Staunton, October 31 – Muscovites interested in ghosts don’t need to go to Transylvania. They can find plenty right at home this Halloween, even if many in the Russian Orthodox Church and Russian government denounce this holiday as alien and “extremist” (globalsib.com/18692/ and religiopolis.org/publications/6936-hellouin-2013.html).
In an article on Chaskor.ru yesterday, Artur Mulyukov and Kirill Zhuravlyov survey what they describe as “someof the most mystical and dangerous places” in Moscow” which the two journalists say in turn is one of the mostmysterious and anomalous European cities” (chaskor.ru/article/moskva_misticheskaya_11895).
The two describe the legends surrounding a black cat on Tverskaya, one that some residents swear appears every midnight and others say was an inspiration for Mikhail Bulgakov’s Behemoth in “The Master and Margarita.” They also say that elsewhere there are whole families of ghost cats.
Some of these ghosts are more topical, Mulyukov and Zhuravlyov say. There is the case of a pre-1917 couple who built up their wealth only to see it stolen away. When they discovered their loss, these greedy people fell down dead, but their voices can be heard even now “Oh, my little money, my little money” they are reporte to say in the dead of night.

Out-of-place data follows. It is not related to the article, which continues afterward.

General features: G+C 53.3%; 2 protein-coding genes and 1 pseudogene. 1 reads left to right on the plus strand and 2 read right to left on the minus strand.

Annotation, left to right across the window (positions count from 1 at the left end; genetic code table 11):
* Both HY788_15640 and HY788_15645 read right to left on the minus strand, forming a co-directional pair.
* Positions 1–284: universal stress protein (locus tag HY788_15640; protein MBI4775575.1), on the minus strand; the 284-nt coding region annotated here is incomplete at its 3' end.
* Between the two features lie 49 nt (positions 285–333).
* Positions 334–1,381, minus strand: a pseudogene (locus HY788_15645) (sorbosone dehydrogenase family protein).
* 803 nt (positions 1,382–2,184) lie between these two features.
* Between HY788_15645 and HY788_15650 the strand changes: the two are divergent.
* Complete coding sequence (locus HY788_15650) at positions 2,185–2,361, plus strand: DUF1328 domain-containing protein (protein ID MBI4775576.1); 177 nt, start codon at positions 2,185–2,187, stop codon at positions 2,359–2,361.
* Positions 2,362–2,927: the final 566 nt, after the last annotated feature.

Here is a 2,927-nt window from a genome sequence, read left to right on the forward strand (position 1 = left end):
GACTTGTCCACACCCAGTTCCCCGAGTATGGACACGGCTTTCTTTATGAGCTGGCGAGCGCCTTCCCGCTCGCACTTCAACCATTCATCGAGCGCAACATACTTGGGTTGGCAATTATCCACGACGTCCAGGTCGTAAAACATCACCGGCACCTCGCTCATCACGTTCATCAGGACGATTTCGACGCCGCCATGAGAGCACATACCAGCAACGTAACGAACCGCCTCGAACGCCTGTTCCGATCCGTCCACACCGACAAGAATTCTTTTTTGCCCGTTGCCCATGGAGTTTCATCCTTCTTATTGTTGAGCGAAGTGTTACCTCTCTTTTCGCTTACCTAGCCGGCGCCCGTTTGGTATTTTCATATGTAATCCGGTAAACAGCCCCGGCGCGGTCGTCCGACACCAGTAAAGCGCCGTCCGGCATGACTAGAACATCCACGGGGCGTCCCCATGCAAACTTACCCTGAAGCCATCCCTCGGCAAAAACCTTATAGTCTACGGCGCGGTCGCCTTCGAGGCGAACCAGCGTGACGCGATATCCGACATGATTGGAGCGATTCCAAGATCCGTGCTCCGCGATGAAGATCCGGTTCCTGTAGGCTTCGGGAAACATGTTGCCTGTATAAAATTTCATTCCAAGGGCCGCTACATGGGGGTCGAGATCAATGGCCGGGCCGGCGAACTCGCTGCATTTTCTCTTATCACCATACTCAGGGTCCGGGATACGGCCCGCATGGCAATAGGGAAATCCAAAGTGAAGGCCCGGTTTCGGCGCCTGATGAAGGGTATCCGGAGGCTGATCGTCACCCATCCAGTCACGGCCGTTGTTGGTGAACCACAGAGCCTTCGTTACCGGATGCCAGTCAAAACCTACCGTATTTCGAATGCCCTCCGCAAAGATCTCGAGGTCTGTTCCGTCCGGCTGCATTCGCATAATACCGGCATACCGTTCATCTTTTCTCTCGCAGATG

But the most frightening ghost of all can’t even be seen, the two journalists say. In front of Malaya Nikitskaya Street, no. 28, near the Barricade metro, the sound of a car approaching can be heard when it is completely quiet late at night. That car, residents say, is the limousine of Lavrenty Beriya, Stalin’s notorious secret police chief.
According to neighbors, the car, which they say sounds like a Soviet-era ZIL, can be heard stopping at Beria’s door, releasing passengers and moving off. Some residents say they can hear the screams of “enemies of the people” being tortured, but that is clearly an invention, the journalists say. The NKVD man didn’t do torture at home.
But they add that the screams of young women from the building that some nearby residents occasionally report could be real: “Beria brought to his apartment not a few women, and some of them against their will.”
Mulyukov and Zhuravlyov conclude their brief article by noting that there are no many ghost tours in the Russian capital for those who are interested. They suggest that it is “best not to joke” about such phenomenon because those who do often come to unhappy ends. “The most secure method for ghost hunters is literature, the Internet and a good imagination.”
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